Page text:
St. John's, Jan 21 IANS | 11 months ago

The West Indies Cricket Board (WICB) has called an emergency meeting to discuss proposed changes to the International Cricket Council (ICC) which some officials in the region believe could have devastating consequences for West Indies cricket.

The proposed changes are contained in a working paper for a revamped ICC which will come before members as early as the quarterly meeting in Dubai Jan 28-29.

A WICB release says the Board of Directors met by teleconference and discussed the issue Monday and will reconvene, again by teleconference, Wednesday to continue the discussion.

"This is very serious as with West Indies playing second tier cricket, we may lose interest among the fans and this could prove detrimental," WICB director Baldath Mahabir said.

The WICB release lists the issues being discussed as ICC Group Structure Governance, Financial Model, Bi-lateral cricket and ICC events.

The ICC working paper is proposing that Test cricket is played under a two tiered system in which England, India and Australia will not be demoted while teams like West Indies and New Zealand would find themselves in the second tier.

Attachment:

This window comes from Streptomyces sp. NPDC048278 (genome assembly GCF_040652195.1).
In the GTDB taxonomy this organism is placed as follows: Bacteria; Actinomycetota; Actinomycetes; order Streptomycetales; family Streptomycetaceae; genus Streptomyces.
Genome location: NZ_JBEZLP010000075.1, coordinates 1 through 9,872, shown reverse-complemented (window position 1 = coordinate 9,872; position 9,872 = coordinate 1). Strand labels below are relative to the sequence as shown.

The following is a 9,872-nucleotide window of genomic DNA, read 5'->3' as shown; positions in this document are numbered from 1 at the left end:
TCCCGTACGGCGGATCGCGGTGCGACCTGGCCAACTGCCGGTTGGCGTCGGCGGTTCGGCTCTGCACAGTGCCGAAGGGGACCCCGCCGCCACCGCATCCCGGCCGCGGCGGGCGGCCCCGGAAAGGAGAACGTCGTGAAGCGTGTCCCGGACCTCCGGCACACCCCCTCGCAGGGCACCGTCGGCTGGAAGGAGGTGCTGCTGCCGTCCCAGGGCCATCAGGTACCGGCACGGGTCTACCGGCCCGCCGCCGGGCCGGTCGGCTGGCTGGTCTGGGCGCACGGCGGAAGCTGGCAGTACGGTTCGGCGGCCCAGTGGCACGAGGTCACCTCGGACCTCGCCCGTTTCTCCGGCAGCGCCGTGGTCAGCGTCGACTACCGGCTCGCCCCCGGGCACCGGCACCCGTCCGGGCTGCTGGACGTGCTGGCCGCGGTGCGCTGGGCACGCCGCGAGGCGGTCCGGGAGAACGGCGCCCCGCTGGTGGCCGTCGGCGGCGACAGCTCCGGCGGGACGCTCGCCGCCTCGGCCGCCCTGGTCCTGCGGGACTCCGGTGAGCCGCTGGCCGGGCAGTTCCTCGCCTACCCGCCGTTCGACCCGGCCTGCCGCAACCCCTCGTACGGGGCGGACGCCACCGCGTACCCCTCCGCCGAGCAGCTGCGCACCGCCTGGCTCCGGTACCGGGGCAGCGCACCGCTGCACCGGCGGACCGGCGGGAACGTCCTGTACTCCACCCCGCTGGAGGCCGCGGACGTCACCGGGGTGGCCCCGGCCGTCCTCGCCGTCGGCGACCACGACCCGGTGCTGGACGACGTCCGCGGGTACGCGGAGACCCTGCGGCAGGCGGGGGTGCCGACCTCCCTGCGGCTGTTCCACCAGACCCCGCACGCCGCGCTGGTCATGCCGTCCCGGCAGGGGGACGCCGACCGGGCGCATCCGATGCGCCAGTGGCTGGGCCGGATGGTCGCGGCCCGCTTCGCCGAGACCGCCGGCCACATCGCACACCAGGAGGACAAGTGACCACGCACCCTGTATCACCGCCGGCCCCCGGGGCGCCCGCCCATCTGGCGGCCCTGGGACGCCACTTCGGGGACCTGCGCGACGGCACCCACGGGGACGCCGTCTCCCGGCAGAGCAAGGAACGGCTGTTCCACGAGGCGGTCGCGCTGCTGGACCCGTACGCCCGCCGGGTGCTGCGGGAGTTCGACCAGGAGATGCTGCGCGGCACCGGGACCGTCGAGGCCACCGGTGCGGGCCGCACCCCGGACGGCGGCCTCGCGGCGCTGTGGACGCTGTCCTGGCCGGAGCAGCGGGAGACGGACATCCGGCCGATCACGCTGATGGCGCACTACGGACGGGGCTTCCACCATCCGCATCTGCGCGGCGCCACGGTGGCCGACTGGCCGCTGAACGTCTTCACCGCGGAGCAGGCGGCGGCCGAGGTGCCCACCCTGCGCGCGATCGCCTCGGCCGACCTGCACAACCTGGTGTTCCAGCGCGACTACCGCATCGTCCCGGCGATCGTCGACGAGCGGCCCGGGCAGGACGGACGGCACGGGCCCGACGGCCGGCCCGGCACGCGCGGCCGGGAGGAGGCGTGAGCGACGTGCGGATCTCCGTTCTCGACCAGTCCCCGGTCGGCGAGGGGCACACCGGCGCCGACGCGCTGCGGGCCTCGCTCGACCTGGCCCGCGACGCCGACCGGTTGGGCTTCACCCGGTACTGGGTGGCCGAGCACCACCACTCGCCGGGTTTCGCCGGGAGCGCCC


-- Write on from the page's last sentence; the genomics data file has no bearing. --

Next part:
"Anytime you have a situation where people are looking to divide and rule it could never be good. Looking at the proposals, this is a situation where power broking and sharing will go to three of the members and this cannot be healthy," said Mahabir, giving his personal view.

"We are at a point where we need to expand the game and by bringing a model that is not inclusive would do damage to the sport down the road. This model would only lead to monopolising of the sport and I cannot see how this could be good for cricket."

Another major recommendation is that the major power brokers of the revamped ICC be England, India and Australia.

Former New Zealand captain Martin Crowe, has criticised the proposals, arguing that it would not be good for the West Indies who have been trying hard to return to their glory days.

"Cricket is cyclical and to ask the West Indies to play second tier cricket will be unfair. They had ruled the sport for quite a while and now although they are not doing that, they have shown glimpses of getting back over the last year," Crowe told Cricinfo.

"They have fallen away a bit over the last few months but a nation that has done so much for cricket to suffer that fate now will be cruel. That is their national sport and to receive a blow like that would hurt the game in that region."

(Posted on 21-01-2014)

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